OKLAHOMC CITY (OBV) – Members of Oklahoma’s law enforcement and business communities gathered at the State Capitol late last week for the first meeting of the Oklahoma Organized Retail Crime Task Force.
Senate Bill 674 established the task force to gather data and recommend to the legislature and governor solid solutions on how to combat Oklahoma’s organized retail crime problem.
Senate Pro Tempore Greg Treat hosted the task force’s first meeting, held on Oct. 26.
“There is a nationwide problem with organized retail crime and Oklahoma is no exception,” Treat said. “Our task force has a unique makeup of business executives, from both large corporations and small businesses, law enforcement and companies involved in the supply chain to help guide our discussions. My goal is to figure out the scope of the problem, where we are lacking coordination and communication and what needs to change to help businesses stay and expand in Oklahoma. There may need to be a legislative fix, or better communication and cooperation from various entities on the ground or both. Through our meetings, we will hopefully work together to stop this growing problem and make Oklahoma a more business friendly state.”
Task force members selected Jamie Bourne, Home Depot’s lead organized retail crime investigator, to chair the task force, and chose Michael Junk, Quick Trip’s manager of public and government affairs, to serve as vice chairman.
The task force’s members are as follows:
- Jared Furrh, Oklahoma City Police Department;
- Investigator Jamison Hirsch, Tulsa Police Department;
- Jim Griffith, CEO of OnCue;
- Regional Investigations Manager Robert Heck, Lowe’s;
- District Attorney Greg Mashburn, District Attorney for Cleveland, Garvin and McClain Counties;
- Captain Ron Kawano, Wagoner County Sheriff’s Office;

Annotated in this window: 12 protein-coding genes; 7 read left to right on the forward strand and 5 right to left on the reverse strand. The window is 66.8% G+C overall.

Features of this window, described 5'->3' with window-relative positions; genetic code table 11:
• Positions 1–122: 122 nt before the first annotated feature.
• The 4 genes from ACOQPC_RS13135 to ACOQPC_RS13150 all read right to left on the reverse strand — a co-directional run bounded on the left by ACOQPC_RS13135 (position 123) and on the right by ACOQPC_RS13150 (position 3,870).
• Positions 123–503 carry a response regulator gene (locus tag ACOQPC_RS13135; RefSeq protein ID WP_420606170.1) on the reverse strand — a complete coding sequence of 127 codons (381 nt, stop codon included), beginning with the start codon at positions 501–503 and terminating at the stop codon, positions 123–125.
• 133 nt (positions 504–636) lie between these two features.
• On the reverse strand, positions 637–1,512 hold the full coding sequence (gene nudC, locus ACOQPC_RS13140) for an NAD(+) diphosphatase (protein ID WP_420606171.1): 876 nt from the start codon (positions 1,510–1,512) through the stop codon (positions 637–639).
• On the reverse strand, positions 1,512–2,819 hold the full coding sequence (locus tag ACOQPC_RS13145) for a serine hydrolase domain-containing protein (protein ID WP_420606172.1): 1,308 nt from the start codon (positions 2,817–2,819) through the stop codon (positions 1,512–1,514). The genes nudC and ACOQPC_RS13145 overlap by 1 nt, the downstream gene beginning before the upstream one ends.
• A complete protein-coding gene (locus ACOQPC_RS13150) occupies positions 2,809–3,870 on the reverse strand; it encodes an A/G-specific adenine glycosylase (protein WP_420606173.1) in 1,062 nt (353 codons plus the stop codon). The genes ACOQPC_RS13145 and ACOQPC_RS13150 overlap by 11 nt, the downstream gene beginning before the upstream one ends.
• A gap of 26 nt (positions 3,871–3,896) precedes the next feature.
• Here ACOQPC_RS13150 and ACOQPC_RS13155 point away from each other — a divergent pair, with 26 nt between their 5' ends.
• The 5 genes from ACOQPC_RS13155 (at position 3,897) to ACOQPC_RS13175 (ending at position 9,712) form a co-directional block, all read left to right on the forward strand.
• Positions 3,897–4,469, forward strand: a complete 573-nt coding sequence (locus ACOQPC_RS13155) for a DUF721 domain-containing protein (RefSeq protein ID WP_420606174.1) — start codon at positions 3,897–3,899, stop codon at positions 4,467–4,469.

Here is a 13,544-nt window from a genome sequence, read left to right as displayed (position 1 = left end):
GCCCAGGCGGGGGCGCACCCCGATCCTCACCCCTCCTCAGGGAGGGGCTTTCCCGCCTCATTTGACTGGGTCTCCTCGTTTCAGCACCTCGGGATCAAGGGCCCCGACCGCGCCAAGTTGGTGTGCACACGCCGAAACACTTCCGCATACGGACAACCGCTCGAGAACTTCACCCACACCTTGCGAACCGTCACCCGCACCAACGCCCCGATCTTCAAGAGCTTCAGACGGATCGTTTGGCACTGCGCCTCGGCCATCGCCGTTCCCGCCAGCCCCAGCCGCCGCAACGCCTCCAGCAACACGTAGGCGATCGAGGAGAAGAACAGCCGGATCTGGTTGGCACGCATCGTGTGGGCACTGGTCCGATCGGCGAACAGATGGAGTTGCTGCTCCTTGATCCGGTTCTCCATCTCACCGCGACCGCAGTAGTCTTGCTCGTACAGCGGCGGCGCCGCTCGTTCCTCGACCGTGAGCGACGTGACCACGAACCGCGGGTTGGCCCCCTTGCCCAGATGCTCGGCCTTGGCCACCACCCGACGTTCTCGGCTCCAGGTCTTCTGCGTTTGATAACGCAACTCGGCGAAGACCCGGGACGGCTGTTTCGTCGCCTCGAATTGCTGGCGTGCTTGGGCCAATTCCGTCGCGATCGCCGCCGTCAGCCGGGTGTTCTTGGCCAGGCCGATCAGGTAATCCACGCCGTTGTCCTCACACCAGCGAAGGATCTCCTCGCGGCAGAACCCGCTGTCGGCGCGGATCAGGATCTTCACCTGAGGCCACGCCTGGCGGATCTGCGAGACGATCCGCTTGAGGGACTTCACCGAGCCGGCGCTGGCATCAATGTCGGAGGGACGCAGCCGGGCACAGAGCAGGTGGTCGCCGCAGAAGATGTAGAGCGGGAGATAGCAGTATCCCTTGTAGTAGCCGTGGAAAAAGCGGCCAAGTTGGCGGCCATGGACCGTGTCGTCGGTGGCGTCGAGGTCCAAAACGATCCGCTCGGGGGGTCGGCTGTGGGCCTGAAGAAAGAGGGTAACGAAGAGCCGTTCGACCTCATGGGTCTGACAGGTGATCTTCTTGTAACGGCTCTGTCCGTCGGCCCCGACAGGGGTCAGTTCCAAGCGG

- Chief Wendall Franklin, Tulsa Police Department;
- Justin Wolf, Attorney General’s Office;
- Steven Potts, manager of Indian Nation Wholesale; and
- Jeff Reasor, representing the Oklahoma Grocers Association
The focus of the first meeting was organization. Future meetings will be held but dates have not yet been announced.
Retail crime is surging across the U.S.
A 2022 U.S. Chamber of Commerce survey found that 56 percent of small businesses throughout the nation reported theft during the year leading up to the survey. Also, 53 percent of the small business proprietors who participated in the survey said theft from their stores became increasingly frequent.
Retail crime ultimately hits consumer pocketbooks. Nearly half (46 percent) of the small business owners surveyed said they had to raise prices because of shoplifting. Fifty-three percent of those retailers said shoplifting occurs more frequently during the holiday season.
Theft has become a problem for small businesses across all sectors.
Almost four in 10 (37 percent) small businesses reported shoplifting or theft, with 14 percent saying they experience it on a monthly or more frequent basis. Thirty-six percent of those small business owners said they enhanced security measures to combat shoplifting or theft.
Retail crime drains astronomical amounts of money from legitimate businesses.
Around $100 billion was lost to general crime, or shrink, in the past year, while organized retail crime – crime committed by organized criminal rings – continues to worsen. U.S. Chamber officials said 26.5 percent of businesses reported an increase in organized retail theft.
“The scourge of organized retail crime has become increasingly pervasive, with retailer losses driven by retail crime totaling nearly $100 billion dollars last year,” said Tom Wickham, the U.S. Chamber’s senior vice president of State & Local Policy. “No store should have to close because of theft, but we are sadly seeing more stores – particular smaller ones – shuttering their doors because of theft and other crime in their neighborhoods.”